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CDMOs are actively exploring and leveraging both new and existing technologies to streamline the cell-line development process at every step.
The biotech and pharmaceutical pipeline is packed with experimental biological therapeutics such as antibodies, recombinant proteins, enzymes, and vaccines, which hold transformative potential for many health conditions. Taking these promising biotherapeutics from bench to market hinges on developing, characterizing, and optimizing specialized cell lines for research and manufacture. Fueled by the pressing need for improved biotherapeutics, the cell line development market is seeing double-digit growth and is expected to hit $1.7 billion by 2028 (1), much of it driven by contract development and manufacturing organizations (CDMOs).
There is much to be gained by improving and accelerating the development and optimization of cell lines. Discovered by Emmanuelle Charpentier and Jennifer Doudna, clustered regularly interspaced short palindromic repeats genome editing, also known as CRISPR, offers multiple benefits for CDMOs when it comes to the development of cell lines for biotherapeutics and viral vectors, realizing the promise of the biologics revolution.
CDMOs provide essential support that underpins innovation in biological therapeutics at all stages of the pipeline, from development and clinical trials through to commercial manufacture. They aim to ensure cell line stability and proliferative capacity, maintaining a good, high-quality yield even for hard-to-express proteins or viruses.
Right now, cell line development is cumbersome and relies on a series of laborious and time-consuming manual processes. This creates a bottleneck in biotherapeutic development and manufacturing that is throttling the pace of progress.
Consequently, CDMOs are actively exploring and leveraging both new and existing technologies to streamline the cell line development process at every step. By integrating these advances, CDMOs can deliver exceptional services and value to their customers in bioproduction, research, and diagnostics and maintain a competitive edge.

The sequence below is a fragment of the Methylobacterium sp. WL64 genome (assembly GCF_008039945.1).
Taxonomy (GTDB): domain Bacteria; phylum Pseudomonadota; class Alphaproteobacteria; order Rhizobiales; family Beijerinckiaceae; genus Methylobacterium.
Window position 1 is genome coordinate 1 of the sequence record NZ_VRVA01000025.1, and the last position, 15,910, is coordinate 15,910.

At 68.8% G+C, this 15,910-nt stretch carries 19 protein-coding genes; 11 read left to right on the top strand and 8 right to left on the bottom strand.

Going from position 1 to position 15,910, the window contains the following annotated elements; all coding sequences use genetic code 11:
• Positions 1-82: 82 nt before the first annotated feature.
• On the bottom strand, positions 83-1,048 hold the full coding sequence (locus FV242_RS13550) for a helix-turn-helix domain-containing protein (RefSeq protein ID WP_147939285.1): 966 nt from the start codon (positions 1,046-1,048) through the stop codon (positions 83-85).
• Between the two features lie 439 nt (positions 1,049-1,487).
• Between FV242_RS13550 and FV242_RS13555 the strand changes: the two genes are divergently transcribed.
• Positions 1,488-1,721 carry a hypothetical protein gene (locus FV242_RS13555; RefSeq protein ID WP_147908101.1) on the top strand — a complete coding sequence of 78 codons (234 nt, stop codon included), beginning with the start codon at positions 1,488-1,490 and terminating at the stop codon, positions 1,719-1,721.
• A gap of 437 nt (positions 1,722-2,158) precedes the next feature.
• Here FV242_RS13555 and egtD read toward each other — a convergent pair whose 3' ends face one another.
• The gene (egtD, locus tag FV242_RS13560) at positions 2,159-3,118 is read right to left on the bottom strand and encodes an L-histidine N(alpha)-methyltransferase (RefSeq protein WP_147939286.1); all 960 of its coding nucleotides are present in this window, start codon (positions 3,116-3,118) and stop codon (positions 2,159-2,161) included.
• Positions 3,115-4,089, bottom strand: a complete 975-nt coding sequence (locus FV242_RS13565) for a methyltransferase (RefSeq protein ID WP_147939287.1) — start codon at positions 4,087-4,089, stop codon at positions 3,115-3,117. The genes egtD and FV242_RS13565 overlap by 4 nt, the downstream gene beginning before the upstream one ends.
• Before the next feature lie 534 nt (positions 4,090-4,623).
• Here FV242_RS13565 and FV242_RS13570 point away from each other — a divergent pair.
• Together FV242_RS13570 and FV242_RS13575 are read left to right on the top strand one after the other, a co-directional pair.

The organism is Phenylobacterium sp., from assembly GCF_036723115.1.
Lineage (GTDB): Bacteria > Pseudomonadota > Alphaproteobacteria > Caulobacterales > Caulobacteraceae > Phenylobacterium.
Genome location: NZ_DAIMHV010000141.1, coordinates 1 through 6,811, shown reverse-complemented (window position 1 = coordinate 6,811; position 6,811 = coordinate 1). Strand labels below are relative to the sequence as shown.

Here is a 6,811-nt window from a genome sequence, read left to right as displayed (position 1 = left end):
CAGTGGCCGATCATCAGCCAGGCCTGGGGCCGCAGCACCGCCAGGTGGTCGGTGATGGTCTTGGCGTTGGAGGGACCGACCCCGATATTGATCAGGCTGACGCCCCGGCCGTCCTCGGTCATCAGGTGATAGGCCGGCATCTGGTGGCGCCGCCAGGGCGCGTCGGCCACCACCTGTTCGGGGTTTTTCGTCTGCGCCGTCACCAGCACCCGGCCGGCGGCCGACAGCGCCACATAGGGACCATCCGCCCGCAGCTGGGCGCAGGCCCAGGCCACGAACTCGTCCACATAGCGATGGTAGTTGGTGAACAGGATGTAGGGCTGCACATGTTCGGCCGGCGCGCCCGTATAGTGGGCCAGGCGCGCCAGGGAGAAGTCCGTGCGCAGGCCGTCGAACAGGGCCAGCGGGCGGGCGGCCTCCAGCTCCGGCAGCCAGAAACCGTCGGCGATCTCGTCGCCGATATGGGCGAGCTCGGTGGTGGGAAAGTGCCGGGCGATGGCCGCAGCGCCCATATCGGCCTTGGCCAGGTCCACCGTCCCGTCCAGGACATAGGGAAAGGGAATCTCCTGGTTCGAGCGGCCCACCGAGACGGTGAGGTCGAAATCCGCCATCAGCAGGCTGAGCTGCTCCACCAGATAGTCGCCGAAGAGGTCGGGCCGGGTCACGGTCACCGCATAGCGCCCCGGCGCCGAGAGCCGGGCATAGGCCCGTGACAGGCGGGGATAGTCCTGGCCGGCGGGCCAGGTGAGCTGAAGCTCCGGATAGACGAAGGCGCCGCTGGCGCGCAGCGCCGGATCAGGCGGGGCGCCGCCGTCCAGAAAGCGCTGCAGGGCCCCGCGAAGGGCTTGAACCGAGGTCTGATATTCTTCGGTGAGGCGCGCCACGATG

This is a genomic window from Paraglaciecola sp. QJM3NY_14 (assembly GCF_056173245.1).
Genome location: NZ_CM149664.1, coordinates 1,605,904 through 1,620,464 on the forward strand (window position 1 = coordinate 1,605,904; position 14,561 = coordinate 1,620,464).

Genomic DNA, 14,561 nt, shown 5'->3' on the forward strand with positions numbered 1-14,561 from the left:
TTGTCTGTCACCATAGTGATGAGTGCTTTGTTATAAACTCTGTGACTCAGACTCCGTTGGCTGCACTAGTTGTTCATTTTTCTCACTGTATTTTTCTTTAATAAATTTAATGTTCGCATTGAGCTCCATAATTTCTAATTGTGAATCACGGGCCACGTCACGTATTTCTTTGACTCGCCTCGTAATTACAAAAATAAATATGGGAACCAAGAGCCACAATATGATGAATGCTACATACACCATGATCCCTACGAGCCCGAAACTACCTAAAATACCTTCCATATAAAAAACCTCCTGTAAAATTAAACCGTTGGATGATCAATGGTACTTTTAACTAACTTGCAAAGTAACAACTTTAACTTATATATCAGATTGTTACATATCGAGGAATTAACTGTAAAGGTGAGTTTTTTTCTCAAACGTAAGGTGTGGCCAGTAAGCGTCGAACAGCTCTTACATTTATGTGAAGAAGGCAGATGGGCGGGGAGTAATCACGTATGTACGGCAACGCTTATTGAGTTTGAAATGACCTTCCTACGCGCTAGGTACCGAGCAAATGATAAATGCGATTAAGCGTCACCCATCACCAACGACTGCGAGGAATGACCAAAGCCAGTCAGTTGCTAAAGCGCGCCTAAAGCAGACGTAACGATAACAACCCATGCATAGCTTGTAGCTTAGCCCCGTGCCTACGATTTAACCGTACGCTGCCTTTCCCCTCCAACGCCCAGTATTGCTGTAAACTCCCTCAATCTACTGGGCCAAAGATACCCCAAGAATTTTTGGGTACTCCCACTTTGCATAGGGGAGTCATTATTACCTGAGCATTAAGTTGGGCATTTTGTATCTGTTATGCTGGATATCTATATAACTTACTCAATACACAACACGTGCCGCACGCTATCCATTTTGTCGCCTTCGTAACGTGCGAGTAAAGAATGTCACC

Developing effective cell lines that are stable and optimal for maintaining a good yield is challenging, even for experienced teams. Many of the normal biological functions of the cell can interfere with biotherapeutic production, including the unwanted expression or aggregation of particular proteins, challenges in achieving correct post-translational modifications, and triggering apoptosis.
Optimizing and characterizing existing cell lines or developing new ones using genome engineering technologies can help circumvent unwanted biological processes and overcome bottlenecks in biotherapeutic development. These techniques can also help CDMOs generate value by developing their own proprietary cell lines for preclinical research in a wide range of disease indications.
For example, CDMOs are increasingly employing sophisticated workflows and technologies to optimize and analyze cell culture conditions. CRISPR/Cas9– the most widely-used gene editing technology—is a fast, efficient way to achieve desired characteristics within cell lines, and it can be automated and performed at scale. One such approach is so-called directed evolution (2), where cells go through multiple rounds of editing and selection to produce a cell line exhibiting desirable attributes for biotherapeutic production.
CRISPR can help at all stages of drug and cell line development. It can improve accuracy and expedite the development of bioproducts during the drug target identification and validation, screening and hit confirmation, and lead optimization stages. Moreover, it can also decrease late-stage attrition of biotherapeutics in development.
Leveraging CRISPR technology, CDMO teams can alter, add, or delete sequences in the genome with high precision, speed, and efficiency. This can help overcome hurdles, such as protein aggregation or the triggering of apoptosis, that reduce the effectiveness of cell lines for biotherapeutic development (3).
With just a few carefully selected genetic tweaks, CRISPR can modify complex biological pathways to modulate gene expression, avoid epigenetic silencing effects, enhance post-translational modification of proteins, or eliminate aggregation. Gene editing also widens the scope for bioprocessing cell lines grown in cheaper media or at reduced temperatures.
Using CRISPR, CDMOs can also create knockouts or inducible knock-in/overexpression models for specific genes to develop more accurate, disease-relevant cell lines for pre-clinical trials. CRISPR makes it possible for research teams to identify underlying mechanisms that can be modulated to enable high-level, quality protein production, expand product diversity, and control and improve product quality and yield, regardless of the cell type used.